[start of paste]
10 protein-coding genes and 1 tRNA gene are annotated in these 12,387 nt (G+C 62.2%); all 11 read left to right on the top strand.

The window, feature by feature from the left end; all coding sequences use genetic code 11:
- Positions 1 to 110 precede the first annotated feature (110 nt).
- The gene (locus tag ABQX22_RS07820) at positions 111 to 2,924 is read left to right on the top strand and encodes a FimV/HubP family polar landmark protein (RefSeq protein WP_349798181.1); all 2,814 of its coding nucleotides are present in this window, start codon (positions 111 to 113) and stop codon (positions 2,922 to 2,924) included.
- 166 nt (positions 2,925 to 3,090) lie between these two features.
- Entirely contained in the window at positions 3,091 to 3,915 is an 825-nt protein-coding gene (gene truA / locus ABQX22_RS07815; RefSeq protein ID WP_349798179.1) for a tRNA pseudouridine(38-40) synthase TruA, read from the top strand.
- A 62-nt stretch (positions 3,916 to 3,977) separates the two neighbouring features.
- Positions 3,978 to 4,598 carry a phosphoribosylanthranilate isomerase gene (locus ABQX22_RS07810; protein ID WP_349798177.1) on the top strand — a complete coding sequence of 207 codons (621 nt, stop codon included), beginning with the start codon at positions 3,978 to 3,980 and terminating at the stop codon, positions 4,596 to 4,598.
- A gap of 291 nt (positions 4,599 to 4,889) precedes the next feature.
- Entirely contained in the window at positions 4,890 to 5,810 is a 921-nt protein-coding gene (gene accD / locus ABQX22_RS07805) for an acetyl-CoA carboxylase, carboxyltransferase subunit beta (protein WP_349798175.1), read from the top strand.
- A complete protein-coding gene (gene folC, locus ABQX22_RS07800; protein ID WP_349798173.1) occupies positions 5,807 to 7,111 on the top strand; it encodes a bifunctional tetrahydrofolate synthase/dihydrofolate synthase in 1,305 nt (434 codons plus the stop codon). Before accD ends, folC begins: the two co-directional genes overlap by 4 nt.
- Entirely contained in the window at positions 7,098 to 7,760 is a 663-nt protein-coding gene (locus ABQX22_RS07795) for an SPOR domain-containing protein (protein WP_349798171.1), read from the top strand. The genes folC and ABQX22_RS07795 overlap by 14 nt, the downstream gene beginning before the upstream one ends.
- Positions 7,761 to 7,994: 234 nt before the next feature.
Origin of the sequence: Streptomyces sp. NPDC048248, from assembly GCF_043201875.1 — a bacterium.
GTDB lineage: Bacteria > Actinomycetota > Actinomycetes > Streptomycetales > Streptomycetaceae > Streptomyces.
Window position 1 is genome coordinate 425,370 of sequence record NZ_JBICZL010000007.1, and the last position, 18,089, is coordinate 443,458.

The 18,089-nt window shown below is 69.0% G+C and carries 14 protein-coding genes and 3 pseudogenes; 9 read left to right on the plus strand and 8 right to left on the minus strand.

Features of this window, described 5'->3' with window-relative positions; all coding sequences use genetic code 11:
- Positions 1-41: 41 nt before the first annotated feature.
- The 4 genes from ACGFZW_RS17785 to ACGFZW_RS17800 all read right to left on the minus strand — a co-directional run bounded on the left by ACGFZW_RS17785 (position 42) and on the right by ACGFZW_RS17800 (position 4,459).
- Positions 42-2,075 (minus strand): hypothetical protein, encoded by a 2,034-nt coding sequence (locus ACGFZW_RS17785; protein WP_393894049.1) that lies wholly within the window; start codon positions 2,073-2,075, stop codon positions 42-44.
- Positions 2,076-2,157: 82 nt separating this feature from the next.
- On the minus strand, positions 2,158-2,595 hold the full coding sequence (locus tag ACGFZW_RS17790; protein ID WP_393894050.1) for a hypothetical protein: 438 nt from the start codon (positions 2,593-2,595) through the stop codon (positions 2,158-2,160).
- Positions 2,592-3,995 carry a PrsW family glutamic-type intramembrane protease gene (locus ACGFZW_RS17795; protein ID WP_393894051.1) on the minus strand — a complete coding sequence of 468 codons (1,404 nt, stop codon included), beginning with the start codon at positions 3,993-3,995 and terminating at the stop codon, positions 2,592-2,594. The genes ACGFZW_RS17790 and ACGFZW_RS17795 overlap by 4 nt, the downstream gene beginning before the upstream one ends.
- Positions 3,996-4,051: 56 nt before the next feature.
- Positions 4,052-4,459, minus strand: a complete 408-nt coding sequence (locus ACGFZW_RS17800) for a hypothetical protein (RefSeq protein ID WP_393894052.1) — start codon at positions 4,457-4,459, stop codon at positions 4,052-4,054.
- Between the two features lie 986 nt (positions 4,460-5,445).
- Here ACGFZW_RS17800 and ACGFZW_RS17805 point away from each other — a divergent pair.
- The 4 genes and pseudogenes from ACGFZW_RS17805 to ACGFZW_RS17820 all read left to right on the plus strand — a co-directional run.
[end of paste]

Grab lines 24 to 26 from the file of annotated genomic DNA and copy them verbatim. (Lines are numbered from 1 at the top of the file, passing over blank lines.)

- Positions 2,592-3,995 carry a PrsW family glutamic-type intramembrane protease gene (locus ACGFZW_RS17795; protein ID WP_393894051.1) on the minus strand — a complete coding sequence of 468 codons (1,404 nt, stop codon included), beginning with the start codon at positions 3,993-3,995 and terminating at the stop codon, positions 2,592-2,594. The genes ACGFZW_RS17790 and ACGFZW_RS17795 overlap by 4 nt, the downstream gene beginning before the upstream one ends.
- Positions 3,996-4,051: 56 nt before the next feature.
- Positions 4,052-4,459, minus strand: a complete 408-nt coding sequence (locus ACGFZW_RS17800) for a hypothetical protein (RefSeq protein ID WP_393894052.1) — start codon at positions 4,457-4,459, stop codon at positions 4,052-4,054.